Whenever I face tough times I often turn to positive affirmations for solace and to help me stay more mindful.
Are they really helping and how?
2020 has proven to be a pretty challenging year, so uplifting affirmations I repeat to myself over and over really do seem to help me stay more balanced. My mind can spiral surprisingly fast into worst case scenarios and I can overthink any situation that involves the health and safety of my family.
As much as I find comfort in these affirmations, such as “I am at peace” or “I am grateful for my wonderful life”, I have to question if they are truly helping in a meaningful way.
Are they really “re-wiring” my brain for optimism as so many websites may claim?
As it turns out, there is some convincing evidence to say positive affirmations can offer a real solution towards shifting chronic negativity and this is a superpower that can change lives.
According to PositivePsychology.com, there is some great news – the science backs up many benefits to using positive affirmations. This makes me hopeful and excited and it should for you too if you are struggling. There is genuine theory and a good amount of neuroscience behind this tool being good for our mind and body.
I pulled this information from the Daily Affirmation section on Positive Psychology’s website and it’s pretty encouraging:
- Self-affirmations have been shown to decrease health-deteriorating stress (Sherman et al., 2009; Critcher & Dunning, 2015);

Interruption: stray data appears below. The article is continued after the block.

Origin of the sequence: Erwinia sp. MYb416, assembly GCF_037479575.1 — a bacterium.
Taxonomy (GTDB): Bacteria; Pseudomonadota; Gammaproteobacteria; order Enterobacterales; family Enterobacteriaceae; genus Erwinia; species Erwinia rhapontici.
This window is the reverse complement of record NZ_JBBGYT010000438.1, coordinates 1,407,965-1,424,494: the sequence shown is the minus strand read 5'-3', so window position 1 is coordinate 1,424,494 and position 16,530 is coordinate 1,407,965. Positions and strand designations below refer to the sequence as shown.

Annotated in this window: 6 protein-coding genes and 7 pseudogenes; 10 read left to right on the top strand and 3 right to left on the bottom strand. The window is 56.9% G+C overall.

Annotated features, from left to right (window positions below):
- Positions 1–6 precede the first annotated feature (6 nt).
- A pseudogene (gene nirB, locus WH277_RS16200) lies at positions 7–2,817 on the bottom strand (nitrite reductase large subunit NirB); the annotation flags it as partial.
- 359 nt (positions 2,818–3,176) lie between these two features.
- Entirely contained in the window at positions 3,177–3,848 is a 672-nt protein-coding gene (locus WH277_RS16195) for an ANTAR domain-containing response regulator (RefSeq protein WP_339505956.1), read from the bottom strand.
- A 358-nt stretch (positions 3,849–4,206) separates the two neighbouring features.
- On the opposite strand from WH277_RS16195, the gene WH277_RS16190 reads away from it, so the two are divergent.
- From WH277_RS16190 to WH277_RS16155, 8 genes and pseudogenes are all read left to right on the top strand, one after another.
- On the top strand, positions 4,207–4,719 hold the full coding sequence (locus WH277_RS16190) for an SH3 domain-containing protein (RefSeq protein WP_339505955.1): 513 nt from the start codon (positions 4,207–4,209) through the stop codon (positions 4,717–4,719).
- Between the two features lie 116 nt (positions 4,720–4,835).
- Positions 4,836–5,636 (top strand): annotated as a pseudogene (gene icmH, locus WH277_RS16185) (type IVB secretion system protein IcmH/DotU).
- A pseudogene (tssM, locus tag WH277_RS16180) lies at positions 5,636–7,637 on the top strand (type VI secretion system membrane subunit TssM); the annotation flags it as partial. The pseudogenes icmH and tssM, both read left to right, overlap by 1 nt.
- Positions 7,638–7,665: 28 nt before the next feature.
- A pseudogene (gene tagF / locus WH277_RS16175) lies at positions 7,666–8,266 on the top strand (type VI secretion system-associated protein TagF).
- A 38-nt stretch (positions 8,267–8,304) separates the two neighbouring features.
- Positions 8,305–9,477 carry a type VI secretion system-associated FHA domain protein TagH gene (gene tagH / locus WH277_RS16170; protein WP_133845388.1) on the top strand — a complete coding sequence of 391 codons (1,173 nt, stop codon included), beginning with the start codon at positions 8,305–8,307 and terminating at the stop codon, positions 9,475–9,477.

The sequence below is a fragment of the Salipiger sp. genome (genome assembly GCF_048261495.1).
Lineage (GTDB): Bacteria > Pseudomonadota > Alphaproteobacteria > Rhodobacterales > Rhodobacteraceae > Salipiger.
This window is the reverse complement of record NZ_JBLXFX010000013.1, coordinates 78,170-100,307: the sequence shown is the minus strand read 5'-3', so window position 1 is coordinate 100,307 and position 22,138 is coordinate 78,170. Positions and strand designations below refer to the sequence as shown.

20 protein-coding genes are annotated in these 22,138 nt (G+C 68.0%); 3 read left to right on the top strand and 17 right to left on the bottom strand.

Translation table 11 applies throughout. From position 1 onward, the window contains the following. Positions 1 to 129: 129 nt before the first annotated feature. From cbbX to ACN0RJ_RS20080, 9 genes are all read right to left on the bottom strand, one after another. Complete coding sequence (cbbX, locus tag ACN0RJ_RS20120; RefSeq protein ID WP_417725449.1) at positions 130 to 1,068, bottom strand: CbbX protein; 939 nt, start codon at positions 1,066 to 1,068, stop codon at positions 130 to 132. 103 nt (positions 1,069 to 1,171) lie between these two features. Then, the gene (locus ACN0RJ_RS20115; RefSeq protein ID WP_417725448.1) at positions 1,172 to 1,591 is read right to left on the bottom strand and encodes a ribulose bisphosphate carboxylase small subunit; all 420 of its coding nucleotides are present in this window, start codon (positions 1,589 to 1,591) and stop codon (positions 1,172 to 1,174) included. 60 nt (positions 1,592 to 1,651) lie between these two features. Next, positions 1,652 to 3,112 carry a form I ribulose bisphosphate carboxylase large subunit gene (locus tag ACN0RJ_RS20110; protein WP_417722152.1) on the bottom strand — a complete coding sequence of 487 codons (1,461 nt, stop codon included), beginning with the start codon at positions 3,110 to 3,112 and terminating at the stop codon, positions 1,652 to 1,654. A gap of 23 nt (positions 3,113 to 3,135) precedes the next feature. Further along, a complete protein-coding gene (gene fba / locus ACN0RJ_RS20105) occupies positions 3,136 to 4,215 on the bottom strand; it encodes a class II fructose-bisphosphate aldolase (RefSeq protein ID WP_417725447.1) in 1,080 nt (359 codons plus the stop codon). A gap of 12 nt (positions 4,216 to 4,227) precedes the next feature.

- Self-affirmations have been used effectively in interventions that led people to increase their physical behavior (Cooke et al., 2014);
- They may help us to perceive otherwise “threatening” messages with less resistance, including interventions (Logel & Cohen, 2012);
- They can make us less likely to dismiss harmful health messages, responding instead with the intention to change for the better (Harris et al., 2007) and to eat more fruit and vegetables (Epton & Harris, 2008);
- They have been linked positively to academic achievement by mitigating GPA decline in students who feel left out at college (Layous et al., 2017);
- Self-affirmation has been demonstrated to lower stress and rumination (Koole et al., 1999; Weisenfeld et al., 2001).
This is exciting stuff!
It helps to give me a sense of control and power over what my brain focuses on and that I truly can become more positive and optimistic. It’s a built in way of remaining mindful of thought patterns and the way we view ourselves and the world.
They also claim to be good for our health as they can help with physically staying calmer, help us stay on track for eating right and exercising, and help with higher quality sleep.
Here are some simple examples of positive affirmations that can help shift your outlook on life if done regularly:
Looking for some ideas to start using your own positive affirmations? Here are some examples:
- I choose to be happy.
- I choose to be calm and at peace.
- I’m surrounded by amazing friends and family.
- I opt to rise above negative feelings and dismiss negative thoughts.
- I am resilient, strong, and brave.
- Nobody but me decides how I feel.
- When I lie down to sleep, everything is as it should be, and I sleep well.
- I am in charge of my thoughts, and I don’t judge myself.
- I accept and love myself, thoroughly and completely.
- I am productive and useful.
What are some of your favorite positive affirmations that help you live a more mindful life? Have you noticed they’ve helped to improve the quality of your life?
Good luck with your affirmation practice and HAPPY MINDING!
So true. Positive self talk really is key. Even going beyond the affirmations and catching ourself when we spiral downwards.
Completely agree – thank you!
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